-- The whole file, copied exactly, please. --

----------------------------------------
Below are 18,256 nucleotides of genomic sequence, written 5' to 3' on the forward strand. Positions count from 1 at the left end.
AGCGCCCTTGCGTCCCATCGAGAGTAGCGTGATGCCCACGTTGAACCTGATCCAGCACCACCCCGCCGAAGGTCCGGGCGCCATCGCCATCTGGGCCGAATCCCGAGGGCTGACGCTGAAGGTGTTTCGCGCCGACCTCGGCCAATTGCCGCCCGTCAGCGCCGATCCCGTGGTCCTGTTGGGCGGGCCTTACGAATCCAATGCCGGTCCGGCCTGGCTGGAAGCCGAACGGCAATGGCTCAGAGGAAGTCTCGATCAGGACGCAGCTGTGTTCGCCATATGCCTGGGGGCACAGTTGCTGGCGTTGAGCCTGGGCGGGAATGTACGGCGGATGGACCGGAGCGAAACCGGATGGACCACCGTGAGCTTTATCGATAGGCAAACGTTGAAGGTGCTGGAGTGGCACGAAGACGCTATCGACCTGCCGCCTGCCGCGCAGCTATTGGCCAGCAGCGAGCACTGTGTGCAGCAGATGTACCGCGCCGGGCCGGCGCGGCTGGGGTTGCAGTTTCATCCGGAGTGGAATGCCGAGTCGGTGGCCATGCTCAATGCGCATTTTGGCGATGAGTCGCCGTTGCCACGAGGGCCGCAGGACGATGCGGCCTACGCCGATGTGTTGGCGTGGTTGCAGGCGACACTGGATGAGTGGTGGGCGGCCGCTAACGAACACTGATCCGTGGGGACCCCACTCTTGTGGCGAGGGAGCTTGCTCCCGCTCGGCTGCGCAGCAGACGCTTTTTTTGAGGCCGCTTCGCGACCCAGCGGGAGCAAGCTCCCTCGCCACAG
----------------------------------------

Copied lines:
Below are 18,256 nucleotides of genomic sequence, written 5' to 3' on the forward strand. Positions count from 1 at the left end.
AGCGCCCTTGCGTCCCATCGAGAGTAGCGTGATGCCCACGTTGAACCTGATCCAGCACCACCCCGCCGAAGGTCCGGGCGCCATCGCCATCTGGGCCGAATCCCGAGGGCTGACGCTGAAGGTGTTTCGCGCCGACCTCGGCCAATTGCCGCCCGTCAGCGCCGATCCCGTGGTCCTGTTGGGCGGGCCTTACGAATCCAATGCCGGTCCGGCCTGGCTGGAAGCCGAACGGCAATGGCTCAGAGGAAGTCTCGATCAGGACGCAGCTGTGTTCGCCATATGCCTGGGGGCACAGTTGCTGGCGTTGAGCCTGGGCGGGAATGTACGGCGGATGGACCGGAGCGAAACCGGATGGACCACCGTGAGCTTTATCGATAGGCAAACGTTGAAGGTGCTGGAGTGGCACGAAGACGCTATCGACCTGCCGCCTGCCGCGCAGCTATTGGCCAGCAGCGAGCACTGTGTGCAGCAGATGTACCGCGCCGGGCCGGCGCGGCTGGGGTTGCAGTTTCATCCGGAGTGGAATGCCGAGTCGGTGGCCATGCTCAATGCGCATTTTGGCGATGAGTCGCCGTTGCCACGAGGGCCGCAGGACGATGCGGCCTACGCCGATGTGTTGGCGTGGTTGCAGGCGACACTGGATGAGTGGTGGGCGGCCGCTAACGAACACTGATCCGTGGGGACCCCACTCTTGTGGCGAGGGAGCTTGCTCCCGCTCGGCTGCGCAGCAGACGCTTTTTTTGAGGCCGCTTCGCGACCCAGCGGGAGCAAGCTCCCTCGCCACAG